Hypogonadism and the risk of rheumatic autoimmune disease

Testosterone deficiency has been linked with autoimmune disease and an increase in inflammatory markers, such as C-reactive protein (CRP), tumor necrosis factor, and interleukin-6 (IL-6). However, no large-scale longitudinal studies have examined this association. We examined whether untreated hypogonadism was associated with an increased risk of rheumatic autoimmune disease in a large nationally representative cohort. Using one of the nation's largest commercial insurance databases, we conducted a retrospective cohort study in which we identified 123,460 men diagnosed with hypogonadism between January 1, 2002 and December 31, 2014 and with no prior history of rheumatic autoimmune disease. We matched this cohort to 370,380 men without hypogonadism, at a 1 to 3 ratio, on age and index/diagnosis date. All patients were followed until December 31, 2014 or until they lost insurance coverage or were diagnosed with a rheumatic autoimmune disease. Cox proportional hazards regression was used to calculate adjusted hazard ratios (aHRs). Untreated hypogonadism was associated with an increased risk of developing any rheumatic autoimmune disease (HR = 1.33, 95 % CI = 1.28, 1.38), rheumatoid arthritis (HR = 1.31, 95 % CI = 1.22, 1.44), and lupus (HR = 1.58, 95 % CI = 1.28, 1.94). These findings persisted using latency periods of 1 and 2 years. Hypogonadism was not associated with the control outcome, epilepsy (HR = 1.04, 95 % CI = 0.96, 1.15). Patients diagnosed with hypogonadism who were not treated with testosterone had an increased risk of developing any rheumatic autoimmune disease, rheumatoid arthritis, and lupus. Future research should further examine this association, with particular attention to underlying mechanisms.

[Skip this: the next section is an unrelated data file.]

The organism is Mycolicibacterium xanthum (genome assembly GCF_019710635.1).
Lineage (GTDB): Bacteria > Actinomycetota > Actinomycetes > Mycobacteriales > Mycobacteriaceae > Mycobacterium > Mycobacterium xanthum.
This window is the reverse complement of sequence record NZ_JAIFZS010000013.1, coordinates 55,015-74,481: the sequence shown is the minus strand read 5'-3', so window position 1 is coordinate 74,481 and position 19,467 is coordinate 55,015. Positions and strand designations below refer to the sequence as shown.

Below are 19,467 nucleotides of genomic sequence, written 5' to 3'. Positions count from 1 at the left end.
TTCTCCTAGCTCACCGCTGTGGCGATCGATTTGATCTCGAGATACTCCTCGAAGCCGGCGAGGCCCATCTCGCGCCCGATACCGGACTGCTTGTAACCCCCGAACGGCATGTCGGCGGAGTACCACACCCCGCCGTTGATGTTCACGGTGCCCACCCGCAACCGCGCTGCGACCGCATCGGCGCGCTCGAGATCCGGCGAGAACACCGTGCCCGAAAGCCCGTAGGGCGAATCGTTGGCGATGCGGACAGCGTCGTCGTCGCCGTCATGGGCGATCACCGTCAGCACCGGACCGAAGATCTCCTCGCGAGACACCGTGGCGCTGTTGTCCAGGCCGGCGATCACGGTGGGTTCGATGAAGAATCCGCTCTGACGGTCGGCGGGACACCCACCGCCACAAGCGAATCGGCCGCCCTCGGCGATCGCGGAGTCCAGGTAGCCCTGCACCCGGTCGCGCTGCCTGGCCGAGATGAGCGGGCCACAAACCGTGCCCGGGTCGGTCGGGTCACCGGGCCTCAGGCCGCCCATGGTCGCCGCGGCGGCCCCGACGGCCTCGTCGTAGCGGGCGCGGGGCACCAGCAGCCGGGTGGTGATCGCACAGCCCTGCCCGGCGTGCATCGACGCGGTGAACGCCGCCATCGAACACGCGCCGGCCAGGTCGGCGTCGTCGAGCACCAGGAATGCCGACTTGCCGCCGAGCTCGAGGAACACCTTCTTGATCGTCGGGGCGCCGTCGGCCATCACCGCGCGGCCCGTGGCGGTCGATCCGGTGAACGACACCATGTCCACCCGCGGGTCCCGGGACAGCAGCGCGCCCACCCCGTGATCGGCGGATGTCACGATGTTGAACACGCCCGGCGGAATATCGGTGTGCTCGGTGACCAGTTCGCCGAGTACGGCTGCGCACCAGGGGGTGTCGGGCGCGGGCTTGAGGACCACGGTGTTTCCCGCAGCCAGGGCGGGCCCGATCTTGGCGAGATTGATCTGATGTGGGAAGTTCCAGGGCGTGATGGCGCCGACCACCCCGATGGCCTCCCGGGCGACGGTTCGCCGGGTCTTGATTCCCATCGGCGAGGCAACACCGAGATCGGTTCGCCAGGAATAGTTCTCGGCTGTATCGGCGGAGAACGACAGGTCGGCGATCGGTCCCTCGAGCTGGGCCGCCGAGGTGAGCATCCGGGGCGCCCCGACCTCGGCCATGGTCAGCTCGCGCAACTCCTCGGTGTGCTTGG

Clinical rheumatology. 2016 Jun 20 [Epub ahead of print]

Jacques Baillargeon, Soham Al Snih, Mukaila A Raji, Randall J Urban, Gulshan Sharma, Melinda Sheffield-Moore, David S Lopez, Gwen Baillargeon, Yong-Fang Kuo

Department of Preventive Medicine and Community Health, University of Texas Medical Branch, 301 University Blvd, Galveston, TX, 77555, USA. ., Sealy Center on Aging, University of Texas Medical Branch, Galveston, TX, USA., Sealy Center on Aging, University of Texas Medical Branch, Galveston, TX, USA., Department of Internal Medicine, University of Texas Medical Branch, Galveston, TX, USA., Department of Internal Medicine, University of Texas Medical Branch, Galveston, TX, USA., Sealy Center on Aging, University of Texas Medical Branch, Galveston, TX, USA., Division of Epidemiology, University of Texas Health Science Center at Houston, School of Public Health, Houston, TX, USA., Department of Preventive Medicine and Community Health, University of Texas Medical Branch, 301 University Blvd, Galveston, TX, 77555, USA., Department of Preventive Medicine and Community Health, University of Texas Medical Branch, 301 University Blvd, Galveston, TX, 77555, USA.

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